How To "Call For Nine" Supreme Court Justices & Tell Senators To Do Their Jobs
The very day that Justice Antonin Scalia unexpectedly passed away, Senate Majority Leader Mitch McConnell said he wouldn't consider any of President Barack Obama's Supreme Court nominees. The reason? It's Obama's final year in office, and McConnell, backed by a hoard of Republican senators, says that the choice should be made by the next president. However, there is no rule saying that presidents cannot make appointments in their final year; rather, the Constitution clearly states that it is the president's job to nominate judges, and it's the Senate's job to consult with the president and to hold hearings for his or her nominees. The #CallForNine campaign tells Republican senators to do their jobs, and you can get in on the action.
The Republican senators who are refusing to even meet with Judge Merrick Garland, Obama's nominee, have raised the ire of Democrats as well as a minority of Republicans in the Senate, and the general public isn't thrilled with the obstructionism, either. #CallForNine, also hashtagging as #WeNeedNine, was begun by the Constitutional Responsibility Project.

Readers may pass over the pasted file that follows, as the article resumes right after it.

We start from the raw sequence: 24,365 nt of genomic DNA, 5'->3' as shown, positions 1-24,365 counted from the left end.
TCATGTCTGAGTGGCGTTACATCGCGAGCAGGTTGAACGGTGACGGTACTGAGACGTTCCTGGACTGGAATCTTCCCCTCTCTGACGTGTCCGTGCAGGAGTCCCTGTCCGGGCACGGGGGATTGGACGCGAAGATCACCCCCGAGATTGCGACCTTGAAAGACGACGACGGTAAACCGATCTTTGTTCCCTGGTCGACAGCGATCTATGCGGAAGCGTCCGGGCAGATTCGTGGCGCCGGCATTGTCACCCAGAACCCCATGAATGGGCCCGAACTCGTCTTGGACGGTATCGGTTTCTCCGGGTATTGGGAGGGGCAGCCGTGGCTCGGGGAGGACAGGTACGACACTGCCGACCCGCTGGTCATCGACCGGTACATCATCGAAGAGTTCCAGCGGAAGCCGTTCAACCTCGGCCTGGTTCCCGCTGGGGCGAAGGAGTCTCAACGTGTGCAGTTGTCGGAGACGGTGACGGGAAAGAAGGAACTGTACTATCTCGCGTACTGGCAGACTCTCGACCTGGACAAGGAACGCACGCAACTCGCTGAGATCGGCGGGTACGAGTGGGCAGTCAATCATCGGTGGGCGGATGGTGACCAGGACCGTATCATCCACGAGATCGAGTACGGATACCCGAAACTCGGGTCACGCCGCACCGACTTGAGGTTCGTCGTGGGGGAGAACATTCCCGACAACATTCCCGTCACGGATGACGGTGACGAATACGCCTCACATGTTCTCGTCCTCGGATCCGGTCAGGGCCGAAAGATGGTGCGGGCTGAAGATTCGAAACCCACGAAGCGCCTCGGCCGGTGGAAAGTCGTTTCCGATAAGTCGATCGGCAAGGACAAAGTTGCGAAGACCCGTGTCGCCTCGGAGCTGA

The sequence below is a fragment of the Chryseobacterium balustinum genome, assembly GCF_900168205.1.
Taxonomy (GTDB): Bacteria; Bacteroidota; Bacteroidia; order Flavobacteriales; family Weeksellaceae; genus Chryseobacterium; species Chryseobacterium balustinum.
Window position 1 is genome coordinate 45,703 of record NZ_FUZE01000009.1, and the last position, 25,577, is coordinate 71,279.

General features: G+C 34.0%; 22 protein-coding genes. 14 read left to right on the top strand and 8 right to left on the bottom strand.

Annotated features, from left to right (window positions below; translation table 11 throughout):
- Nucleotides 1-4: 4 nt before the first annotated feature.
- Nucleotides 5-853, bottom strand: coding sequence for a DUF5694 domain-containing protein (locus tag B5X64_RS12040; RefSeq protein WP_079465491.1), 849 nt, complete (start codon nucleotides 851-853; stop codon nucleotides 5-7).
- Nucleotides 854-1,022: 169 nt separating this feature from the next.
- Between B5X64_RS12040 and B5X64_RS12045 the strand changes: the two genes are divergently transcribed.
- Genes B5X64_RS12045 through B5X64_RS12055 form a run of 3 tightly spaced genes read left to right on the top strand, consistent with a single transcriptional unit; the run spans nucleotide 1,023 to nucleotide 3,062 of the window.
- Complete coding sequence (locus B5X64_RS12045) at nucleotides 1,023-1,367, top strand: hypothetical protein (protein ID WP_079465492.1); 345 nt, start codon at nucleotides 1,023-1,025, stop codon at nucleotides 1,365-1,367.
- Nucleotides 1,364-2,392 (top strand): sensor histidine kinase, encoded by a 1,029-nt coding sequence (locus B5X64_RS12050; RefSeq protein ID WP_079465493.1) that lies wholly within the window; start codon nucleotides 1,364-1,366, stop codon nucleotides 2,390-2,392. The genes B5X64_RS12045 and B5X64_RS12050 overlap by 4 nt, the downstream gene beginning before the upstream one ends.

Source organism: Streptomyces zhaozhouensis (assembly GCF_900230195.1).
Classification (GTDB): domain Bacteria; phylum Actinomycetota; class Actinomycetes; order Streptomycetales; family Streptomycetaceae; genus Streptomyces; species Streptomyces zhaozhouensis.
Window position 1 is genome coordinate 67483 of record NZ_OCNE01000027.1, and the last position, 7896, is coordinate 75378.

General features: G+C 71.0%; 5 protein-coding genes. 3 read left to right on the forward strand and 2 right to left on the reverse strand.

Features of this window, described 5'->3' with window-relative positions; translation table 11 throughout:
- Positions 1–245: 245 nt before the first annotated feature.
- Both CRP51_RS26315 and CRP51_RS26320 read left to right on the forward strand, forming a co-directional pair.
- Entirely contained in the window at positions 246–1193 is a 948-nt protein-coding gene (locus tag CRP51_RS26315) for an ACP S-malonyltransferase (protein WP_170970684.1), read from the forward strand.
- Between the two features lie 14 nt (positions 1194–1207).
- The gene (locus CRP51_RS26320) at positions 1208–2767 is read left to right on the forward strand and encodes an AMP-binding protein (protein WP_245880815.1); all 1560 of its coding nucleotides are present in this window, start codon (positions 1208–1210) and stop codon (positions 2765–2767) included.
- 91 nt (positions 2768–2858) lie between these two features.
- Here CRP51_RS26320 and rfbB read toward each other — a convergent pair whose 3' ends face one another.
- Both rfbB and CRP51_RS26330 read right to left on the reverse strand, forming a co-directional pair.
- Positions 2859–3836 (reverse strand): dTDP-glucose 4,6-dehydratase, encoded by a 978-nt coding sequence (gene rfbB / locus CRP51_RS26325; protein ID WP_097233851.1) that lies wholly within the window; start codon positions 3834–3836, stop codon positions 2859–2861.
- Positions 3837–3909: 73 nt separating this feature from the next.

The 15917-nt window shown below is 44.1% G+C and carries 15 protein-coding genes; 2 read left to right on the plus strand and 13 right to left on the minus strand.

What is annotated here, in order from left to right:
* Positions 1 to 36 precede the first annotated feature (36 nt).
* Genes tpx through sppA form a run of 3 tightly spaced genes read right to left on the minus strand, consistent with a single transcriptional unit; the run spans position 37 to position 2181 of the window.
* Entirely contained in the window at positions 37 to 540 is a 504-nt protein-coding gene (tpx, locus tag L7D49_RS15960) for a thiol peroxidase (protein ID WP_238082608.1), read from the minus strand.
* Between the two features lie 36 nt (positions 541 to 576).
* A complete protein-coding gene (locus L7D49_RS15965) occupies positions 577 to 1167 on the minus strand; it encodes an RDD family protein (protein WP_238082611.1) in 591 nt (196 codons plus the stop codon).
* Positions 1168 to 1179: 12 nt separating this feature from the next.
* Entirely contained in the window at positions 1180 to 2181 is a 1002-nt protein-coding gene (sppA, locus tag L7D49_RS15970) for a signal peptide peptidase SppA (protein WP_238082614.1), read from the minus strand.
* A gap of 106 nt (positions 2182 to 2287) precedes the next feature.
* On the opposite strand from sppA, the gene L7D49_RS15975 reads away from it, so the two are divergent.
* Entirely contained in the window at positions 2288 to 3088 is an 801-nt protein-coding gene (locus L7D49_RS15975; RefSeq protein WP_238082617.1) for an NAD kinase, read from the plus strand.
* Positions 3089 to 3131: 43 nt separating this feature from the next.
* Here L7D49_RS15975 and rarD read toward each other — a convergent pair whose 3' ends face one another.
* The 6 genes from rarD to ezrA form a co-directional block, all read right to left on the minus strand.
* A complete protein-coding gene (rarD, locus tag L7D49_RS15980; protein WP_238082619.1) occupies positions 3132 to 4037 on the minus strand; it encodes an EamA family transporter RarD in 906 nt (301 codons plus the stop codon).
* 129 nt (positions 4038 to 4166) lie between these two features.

The idea is to overwhelm Republican senators with the following message, as stated on the campaign page: "We don't get to decide not to do our jobs. Neither should the U.S. Senate. Hold a hearing to consider Chief Judge Garland and restore the Supreme Court to nine justices." The point isn't to express support for Garland in particular, but to press senators to fulfill one of their fundamental duties. With only eight justices on the Supreme Court, cases may result in ties, meaning rulings defer to lower-court decisions. This kind of takes away from the whole point of having a Supreme Court.
You can participate in the #CallForNine in a few ways. You can call McConnell's office at the number above; as Senate majority leader, he holds quite a bit of sway in this debate. You can also call your senators through the campaign page by simply entering your phone number and zip code, and the website will connect you to your senators' offices. It also provides an easy way for you to email your senators with your message (or the one they provide in a form letter) regarding the Supreme Court nomination process.
It's particularly important to reach out to your senators if one or both has expressed unwillingness to hold hearings for Garland, or has remained silent on the issue. The New York Times keeps a handy updated list of where Republican senators stand on holding hearings. Only 17 of the 54 Republicans in the Senate have expressed a willingness to meet with Garland, and a paltry four have expressed support for holding hearings and voting on him.
If one or both of your senators is on the long list of those refusing to fulfill their responsibilities, and you're part of the majority of Americans that wants the Senate to hold hearings, #CallForNine or email your senators.